[HEAVY METAL] Witch Mountain's past two albums have traced a stylistic devolution—not a regrettable situation, seeing as the Portland-based sludge-metal quartet (which features WW contributor Nathan Carson on drums) has defined its 15-year career by teaching new tricks to the old dogs of metal's thunderous roots.

Following close on the heels of 2011 comeback album South of Salem, Cauldron of the Wild continues Witch Mountain's process of reverse aging. Behind the story-song mythos of "Lanky Rae" and the foot-dragging fuzz of "Shelter" hides a devotion to the Precambrian forms of metal that still made an open secret of their debts to blues and psychedelic rock. 

Cauldron of the Wild takes Black Sabbath's down-tempo grind and follows the style to its logical endgame. The shortest of the LP's six tracks clocks in at 5½ minutes, a natural consequence of composing your songs exclusively from breakdowns. Whereas on previous releases, Witch Mountain made room for occasional interludes of technical thrashing, Cauldron of the Wild relegates its sonic interest solely to the dirge.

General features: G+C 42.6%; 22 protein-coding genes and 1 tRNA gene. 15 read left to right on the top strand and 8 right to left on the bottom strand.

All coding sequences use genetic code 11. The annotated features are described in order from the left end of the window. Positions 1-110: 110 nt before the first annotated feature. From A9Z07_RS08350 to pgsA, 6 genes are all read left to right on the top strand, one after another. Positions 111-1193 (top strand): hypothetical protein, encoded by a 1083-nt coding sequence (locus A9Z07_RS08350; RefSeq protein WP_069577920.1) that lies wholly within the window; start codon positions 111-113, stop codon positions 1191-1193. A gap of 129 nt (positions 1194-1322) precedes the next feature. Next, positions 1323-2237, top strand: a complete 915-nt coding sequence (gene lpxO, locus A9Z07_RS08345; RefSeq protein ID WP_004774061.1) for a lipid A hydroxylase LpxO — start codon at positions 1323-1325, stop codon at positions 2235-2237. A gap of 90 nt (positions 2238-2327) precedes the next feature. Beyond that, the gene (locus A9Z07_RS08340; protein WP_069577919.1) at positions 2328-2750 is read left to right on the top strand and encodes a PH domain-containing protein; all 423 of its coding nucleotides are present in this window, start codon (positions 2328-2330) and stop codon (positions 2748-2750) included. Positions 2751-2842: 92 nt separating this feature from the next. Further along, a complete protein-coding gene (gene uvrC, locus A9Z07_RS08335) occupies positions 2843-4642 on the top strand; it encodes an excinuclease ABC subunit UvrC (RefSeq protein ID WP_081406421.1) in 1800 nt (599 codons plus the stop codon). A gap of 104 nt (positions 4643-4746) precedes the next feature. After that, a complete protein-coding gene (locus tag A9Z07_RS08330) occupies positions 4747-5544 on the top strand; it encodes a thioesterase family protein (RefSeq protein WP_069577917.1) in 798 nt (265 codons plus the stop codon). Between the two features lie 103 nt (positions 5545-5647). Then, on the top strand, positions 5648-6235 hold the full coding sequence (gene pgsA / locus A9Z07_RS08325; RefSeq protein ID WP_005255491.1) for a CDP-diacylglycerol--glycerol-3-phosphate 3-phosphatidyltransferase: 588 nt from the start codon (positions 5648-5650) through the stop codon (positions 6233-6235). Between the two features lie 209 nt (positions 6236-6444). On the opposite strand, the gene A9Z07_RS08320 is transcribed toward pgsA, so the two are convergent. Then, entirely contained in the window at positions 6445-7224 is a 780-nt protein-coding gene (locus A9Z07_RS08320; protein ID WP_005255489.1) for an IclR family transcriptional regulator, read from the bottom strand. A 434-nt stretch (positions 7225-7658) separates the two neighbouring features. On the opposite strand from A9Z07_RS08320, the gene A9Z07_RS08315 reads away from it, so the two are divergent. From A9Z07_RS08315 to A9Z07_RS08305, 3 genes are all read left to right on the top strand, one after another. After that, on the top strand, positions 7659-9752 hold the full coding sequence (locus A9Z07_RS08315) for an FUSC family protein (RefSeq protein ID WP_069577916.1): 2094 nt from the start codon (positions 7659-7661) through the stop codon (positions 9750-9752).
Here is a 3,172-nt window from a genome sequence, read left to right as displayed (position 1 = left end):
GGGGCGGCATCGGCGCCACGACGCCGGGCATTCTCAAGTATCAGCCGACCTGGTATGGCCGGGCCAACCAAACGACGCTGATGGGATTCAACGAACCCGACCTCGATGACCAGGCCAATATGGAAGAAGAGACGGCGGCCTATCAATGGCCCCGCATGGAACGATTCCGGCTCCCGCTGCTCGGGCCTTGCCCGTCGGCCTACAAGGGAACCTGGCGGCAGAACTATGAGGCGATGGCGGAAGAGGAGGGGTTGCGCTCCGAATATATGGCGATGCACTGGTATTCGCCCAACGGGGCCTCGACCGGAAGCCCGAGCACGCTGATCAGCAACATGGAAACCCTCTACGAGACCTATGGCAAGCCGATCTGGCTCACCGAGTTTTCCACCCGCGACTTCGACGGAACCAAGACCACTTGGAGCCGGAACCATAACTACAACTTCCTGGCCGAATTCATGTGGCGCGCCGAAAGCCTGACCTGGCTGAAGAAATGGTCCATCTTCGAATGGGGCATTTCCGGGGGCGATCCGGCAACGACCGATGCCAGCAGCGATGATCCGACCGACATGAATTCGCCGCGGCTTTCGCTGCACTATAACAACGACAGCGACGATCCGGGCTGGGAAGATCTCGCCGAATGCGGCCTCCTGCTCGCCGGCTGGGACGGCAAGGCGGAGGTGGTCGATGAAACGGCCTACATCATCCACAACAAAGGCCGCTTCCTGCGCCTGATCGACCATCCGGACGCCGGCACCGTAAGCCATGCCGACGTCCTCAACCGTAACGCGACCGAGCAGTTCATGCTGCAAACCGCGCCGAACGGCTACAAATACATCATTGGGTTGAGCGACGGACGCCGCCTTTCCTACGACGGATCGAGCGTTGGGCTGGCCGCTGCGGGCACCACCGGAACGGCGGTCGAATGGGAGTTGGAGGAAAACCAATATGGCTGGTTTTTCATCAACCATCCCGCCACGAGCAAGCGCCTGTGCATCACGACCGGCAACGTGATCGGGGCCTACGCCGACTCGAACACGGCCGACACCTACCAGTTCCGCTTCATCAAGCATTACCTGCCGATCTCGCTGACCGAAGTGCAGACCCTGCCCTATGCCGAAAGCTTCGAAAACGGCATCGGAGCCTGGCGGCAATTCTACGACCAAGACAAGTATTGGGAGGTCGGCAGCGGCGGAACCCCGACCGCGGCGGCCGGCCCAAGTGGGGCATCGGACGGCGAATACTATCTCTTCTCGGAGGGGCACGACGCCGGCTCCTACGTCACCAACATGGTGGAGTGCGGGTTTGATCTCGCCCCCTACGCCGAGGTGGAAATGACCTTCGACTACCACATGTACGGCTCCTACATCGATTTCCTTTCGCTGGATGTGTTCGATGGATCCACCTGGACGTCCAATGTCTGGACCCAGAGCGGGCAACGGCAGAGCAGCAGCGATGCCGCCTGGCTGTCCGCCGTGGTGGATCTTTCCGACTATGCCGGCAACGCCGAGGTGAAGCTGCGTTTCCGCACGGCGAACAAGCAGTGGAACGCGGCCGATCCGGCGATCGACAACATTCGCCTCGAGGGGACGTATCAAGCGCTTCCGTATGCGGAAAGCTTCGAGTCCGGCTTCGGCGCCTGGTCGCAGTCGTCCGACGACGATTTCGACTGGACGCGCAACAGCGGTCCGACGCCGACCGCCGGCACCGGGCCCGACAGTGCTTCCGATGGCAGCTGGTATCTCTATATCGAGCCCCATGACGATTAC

As on South of Salem, Ula Plotkin's vocals steal the show. Able to produce back-to-back Platonic examples of a crystalline, Valkyrie's alto as well as a subdemonic growl, Plotkin serves as the deciding factor in pushing Witch Mountain a head above its doom-metal compatriots.

Cauldron of the Wild closes out with "Never Now"—a nine-minute slow-burner that cuts Plotkin loose near the five-minute mark and lets her tear her way through the track's remainder like a gale-force wind. On an album predisposed to overdosing on its colossal scale, it's impressive that its best moments can still stand out as legitimately epic.

SEE IT: Witch Mountain plays Backspace on Saturday, June 23, with Lord Dying and Spellcaster. 9 pm. $10. All ages.